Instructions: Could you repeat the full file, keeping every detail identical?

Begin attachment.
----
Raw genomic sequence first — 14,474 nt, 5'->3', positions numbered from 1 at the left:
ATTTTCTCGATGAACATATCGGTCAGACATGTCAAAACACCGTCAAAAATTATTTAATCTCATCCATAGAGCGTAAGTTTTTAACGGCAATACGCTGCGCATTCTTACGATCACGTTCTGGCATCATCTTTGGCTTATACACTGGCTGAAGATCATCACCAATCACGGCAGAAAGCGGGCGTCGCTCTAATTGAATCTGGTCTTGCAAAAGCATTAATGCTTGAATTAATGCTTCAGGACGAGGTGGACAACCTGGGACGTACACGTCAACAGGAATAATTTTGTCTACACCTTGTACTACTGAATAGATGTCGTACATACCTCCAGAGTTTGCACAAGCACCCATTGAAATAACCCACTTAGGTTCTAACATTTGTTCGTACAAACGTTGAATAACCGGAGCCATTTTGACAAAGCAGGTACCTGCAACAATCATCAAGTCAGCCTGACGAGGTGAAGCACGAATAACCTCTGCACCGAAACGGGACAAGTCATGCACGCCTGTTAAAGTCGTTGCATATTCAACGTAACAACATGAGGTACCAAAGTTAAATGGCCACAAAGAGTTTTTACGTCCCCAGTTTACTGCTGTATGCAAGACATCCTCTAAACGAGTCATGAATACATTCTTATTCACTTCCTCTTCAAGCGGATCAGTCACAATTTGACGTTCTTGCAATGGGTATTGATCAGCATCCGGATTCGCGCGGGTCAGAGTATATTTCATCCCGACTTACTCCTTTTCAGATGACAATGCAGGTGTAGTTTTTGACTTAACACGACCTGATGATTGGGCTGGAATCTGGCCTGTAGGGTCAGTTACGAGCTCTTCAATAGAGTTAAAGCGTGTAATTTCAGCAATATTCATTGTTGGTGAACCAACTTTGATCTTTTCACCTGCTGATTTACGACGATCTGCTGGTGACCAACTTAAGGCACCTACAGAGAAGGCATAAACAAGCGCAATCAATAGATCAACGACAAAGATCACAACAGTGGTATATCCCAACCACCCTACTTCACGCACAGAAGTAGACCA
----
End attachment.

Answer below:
Raw genomic sequence first — 14,474 nt, 5'->3', positions numbered from 1 at the left:
ATTTTCTCGATGAACATATCGGTCAGACATGTCAAAACACCGTCAAAAATTATTTAATCTCATCCATAGAGCGTAAGTTTTTAACGGCAATACGCTGCGCATTCTTACGATCACGTTCTGGCATCATCTTTGGCTTATACACTGGCTGAAGATCATCACCAATCACGGCAGAAAGCGGGCGTCGCTCTAATTGAATCTGGTCTTGCAAAAGCATTAATGCTTGAATTAATGCTTCAGGACGAGGTGGACAACCTGGGACGTACACGTCAACAGGAATAATTTTGTCTACACCTTGTACTACTGAATAGATGTCGTACATACCTCCAGAGTTTGCACAAGCACCCATTGAAATAACCCACTTAGGTTCTAACATTTGTTCGTACAAACGTTGAATAACCGGAGCCATTTTGACAAAGCAGGTACCTGCAACAATCATCAAGTCAGCCTGACGAGGTGAAGCACGAATAACCTCTGCACCGAAACGGGACAAGTCATGCACGCCTGTTAAAGTCGTTGCATATTCAACGTAACAACATGAGGTACCAAAGTTAAATGGCCACAAAGAGTTTTTACGTCCCCAGTTTACTGCTGTATGCAAGACATCCTCTAAACGAGTCATGAATACATTCTTATTCACTTCCTCTTCAAGCGGATCAGTCACAATTTGACGTTCTTGCAATGGGTATTGATCAGCATCCGGATTCGCGCGGGTCAGAGTATATTTCATCCCGACTTACTCCTTTTCAGATGACAATGCAGGTGTAGTTTTTGACTTAACACGACCTGATGATTGGGCTGGAATCTGGCCTGTAGGGTCAGTTACGAGCTCTTCAATAGAGTTAAAGCGTGTAATTTCAGCAATATTCATTGTTGGTGAACCAACTTTGATCTTTTCACCTGCTGATTTACGACGATCTGCTGGTGACCAACTTAAGGCACCTACAGAGAAGGCATAAACAAGCGCAATCAATAGATCAACGACAAAGATCACAACAGTGGTATATCCCAACCACCCTACTTCACGCACAGAAGTAGACCA